The level of preparedness in all seven fundamental first reforms and European standards should provide a worrisome picture for all policymakers. In five out of seven fundamental first fields Kosovo is assessed to be in an early stage of preparation when it comes to taking on obligations for membership. When this compliance data is compared to the 2018 country report it depicts a stagnation stage, due to the identical assessment provided by the Commission. Compliance with European standards (the 35 chapters) is assessed to have some level of preparation in 2019 as compared to 2018. The better level of preparation accounts to progress made in statistics and financial control, taxation and customs, and collection of tax revenues. Of all chapters, environmental issues and the energy sector are assessed to face the most serious challenges.

Table 1: Level of Preparedness
  • The Commission criticizes the lack of cross-party consensus, which affects the overall functioning of the parliament resulting in delays of the legislative plan. It also condemns the current excessive government structure and various government ad-hoc decisions related to public spending, and appointment of senior high officials in contradiction with the European values.
  • The Commission once more calls for the removal of the 100% tariff with the purpose of building good neighbourly relations and regional cooperation.
  • The Commission reminds Kosovo that a legally binding agreement with Serbia is urgent and critical for advancing in the EU path. Thus, it calls upon the country to revoke the tariff with the aim of establishing an environment that is conducive to the continuation of the dialogue.
  • The Commission highlights a positive note related to visa liberalization by asking the Council to treat the issue with urgency as Kosovo has met all the required benchmarks.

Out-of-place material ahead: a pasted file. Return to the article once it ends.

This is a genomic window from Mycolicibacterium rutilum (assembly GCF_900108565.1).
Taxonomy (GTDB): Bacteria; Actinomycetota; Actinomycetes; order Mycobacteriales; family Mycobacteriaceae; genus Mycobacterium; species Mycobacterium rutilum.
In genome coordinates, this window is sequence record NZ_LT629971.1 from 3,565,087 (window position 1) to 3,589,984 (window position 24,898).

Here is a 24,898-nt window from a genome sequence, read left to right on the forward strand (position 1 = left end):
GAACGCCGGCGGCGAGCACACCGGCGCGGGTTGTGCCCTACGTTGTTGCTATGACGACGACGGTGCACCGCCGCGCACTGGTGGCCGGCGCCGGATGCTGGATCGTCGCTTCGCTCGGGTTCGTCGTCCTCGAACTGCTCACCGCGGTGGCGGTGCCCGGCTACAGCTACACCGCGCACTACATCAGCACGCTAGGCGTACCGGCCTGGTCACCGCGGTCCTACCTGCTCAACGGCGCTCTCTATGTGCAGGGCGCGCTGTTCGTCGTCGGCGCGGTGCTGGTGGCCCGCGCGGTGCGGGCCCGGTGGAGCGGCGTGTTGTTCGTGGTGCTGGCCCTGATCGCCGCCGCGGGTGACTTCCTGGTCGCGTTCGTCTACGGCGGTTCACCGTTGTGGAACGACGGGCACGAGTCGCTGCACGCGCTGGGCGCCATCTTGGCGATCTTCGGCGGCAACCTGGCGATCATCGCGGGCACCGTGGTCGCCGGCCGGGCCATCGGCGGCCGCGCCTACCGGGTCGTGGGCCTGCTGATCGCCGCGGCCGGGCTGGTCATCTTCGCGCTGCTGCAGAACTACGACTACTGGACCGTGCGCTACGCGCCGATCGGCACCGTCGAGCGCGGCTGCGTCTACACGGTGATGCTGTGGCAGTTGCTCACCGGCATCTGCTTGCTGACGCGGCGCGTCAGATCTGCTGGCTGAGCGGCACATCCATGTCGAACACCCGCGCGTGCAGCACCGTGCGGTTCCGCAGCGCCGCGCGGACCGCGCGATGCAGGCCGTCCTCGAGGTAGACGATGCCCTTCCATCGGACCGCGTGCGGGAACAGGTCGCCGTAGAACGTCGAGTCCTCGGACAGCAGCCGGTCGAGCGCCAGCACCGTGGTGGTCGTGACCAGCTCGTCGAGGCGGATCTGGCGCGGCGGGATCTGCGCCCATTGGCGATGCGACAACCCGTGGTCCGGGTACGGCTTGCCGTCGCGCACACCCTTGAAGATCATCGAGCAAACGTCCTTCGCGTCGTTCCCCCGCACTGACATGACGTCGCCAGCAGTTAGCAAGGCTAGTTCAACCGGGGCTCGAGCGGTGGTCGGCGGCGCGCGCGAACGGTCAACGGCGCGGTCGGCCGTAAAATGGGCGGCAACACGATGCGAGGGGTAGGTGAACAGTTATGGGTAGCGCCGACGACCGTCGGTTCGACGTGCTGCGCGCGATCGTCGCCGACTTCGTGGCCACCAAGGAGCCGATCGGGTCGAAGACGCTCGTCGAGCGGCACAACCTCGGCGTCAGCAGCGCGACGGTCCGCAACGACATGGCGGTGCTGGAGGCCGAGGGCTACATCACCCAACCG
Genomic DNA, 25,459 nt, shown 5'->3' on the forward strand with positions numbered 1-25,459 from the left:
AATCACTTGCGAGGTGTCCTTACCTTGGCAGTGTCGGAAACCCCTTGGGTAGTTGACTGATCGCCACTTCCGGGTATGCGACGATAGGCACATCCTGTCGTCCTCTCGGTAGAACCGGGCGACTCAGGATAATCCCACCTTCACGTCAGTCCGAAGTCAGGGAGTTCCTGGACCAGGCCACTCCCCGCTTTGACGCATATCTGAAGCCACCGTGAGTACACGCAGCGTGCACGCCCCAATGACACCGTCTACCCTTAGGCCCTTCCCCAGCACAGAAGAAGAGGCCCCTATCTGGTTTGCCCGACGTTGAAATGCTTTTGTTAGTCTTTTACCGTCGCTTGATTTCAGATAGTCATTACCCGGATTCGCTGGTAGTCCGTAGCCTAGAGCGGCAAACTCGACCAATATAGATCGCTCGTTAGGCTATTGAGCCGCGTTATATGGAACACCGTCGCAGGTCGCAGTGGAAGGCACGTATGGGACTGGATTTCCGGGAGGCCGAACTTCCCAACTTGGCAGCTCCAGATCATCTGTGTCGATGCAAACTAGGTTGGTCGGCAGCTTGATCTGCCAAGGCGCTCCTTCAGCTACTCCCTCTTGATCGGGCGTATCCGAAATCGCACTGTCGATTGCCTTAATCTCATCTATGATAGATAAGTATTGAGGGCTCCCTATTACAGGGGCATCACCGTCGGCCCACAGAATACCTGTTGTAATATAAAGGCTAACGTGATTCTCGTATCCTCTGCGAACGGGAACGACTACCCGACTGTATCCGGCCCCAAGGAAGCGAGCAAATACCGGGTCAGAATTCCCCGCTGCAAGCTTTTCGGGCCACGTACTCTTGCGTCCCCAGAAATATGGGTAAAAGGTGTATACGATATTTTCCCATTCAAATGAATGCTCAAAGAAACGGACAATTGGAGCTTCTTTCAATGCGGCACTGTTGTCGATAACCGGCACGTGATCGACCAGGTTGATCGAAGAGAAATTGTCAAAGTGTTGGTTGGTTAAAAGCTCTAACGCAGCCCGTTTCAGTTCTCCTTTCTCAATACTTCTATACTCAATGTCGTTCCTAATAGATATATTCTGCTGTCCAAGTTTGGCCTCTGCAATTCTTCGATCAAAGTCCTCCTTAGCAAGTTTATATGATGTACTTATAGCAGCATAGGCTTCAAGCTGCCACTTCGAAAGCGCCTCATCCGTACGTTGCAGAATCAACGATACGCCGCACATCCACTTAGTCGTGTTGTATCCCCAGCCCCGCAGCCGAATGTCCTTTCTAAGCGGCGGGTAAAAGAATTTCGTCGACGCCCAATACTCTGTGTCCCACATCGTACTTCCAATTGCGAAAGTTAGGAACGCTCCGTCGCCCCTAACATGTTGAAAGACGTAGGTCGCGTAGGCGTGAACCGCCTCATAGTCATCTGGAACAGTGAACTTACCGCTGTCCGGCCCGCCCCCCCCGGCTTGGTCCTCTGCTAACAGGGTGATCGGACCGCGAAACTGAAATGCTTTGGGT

As an endnote, the report does not identify problems that the government is not aware off; it rather serves as a reminder for what needs to be done. The report identifies progress made in few priority reforms; however, the progress is confined to legislative adoption. This should be a worrisome picture of the state of play for the government, as this does not guarantee reform sustainability and does not lead to any transformation as part of the Europeanization process.

For real societal transformation to take place, the absorption of the EU acquis is not enough, but successful implementation needs to take place. The Commission also needs to be more careful when assessing the countries with the progress achieved, particularly in cases when progress is bounded only with the adoption of legislation.

On the other hand, if the Kosovo government wants to prove credibility in their political choice of joining the Union, they shall not only commit and perform to the reform rhetoric but their actions should reflect such commitments.

The government should thoroughly analyse the country report and build an action plan which reflects the key reforms requiring urgent intervention in order to move forward in the accession path. On the contrary, Kosovo will continue to lag behind in its European path and will remain in an early stage of preparation for taking on membership obligations.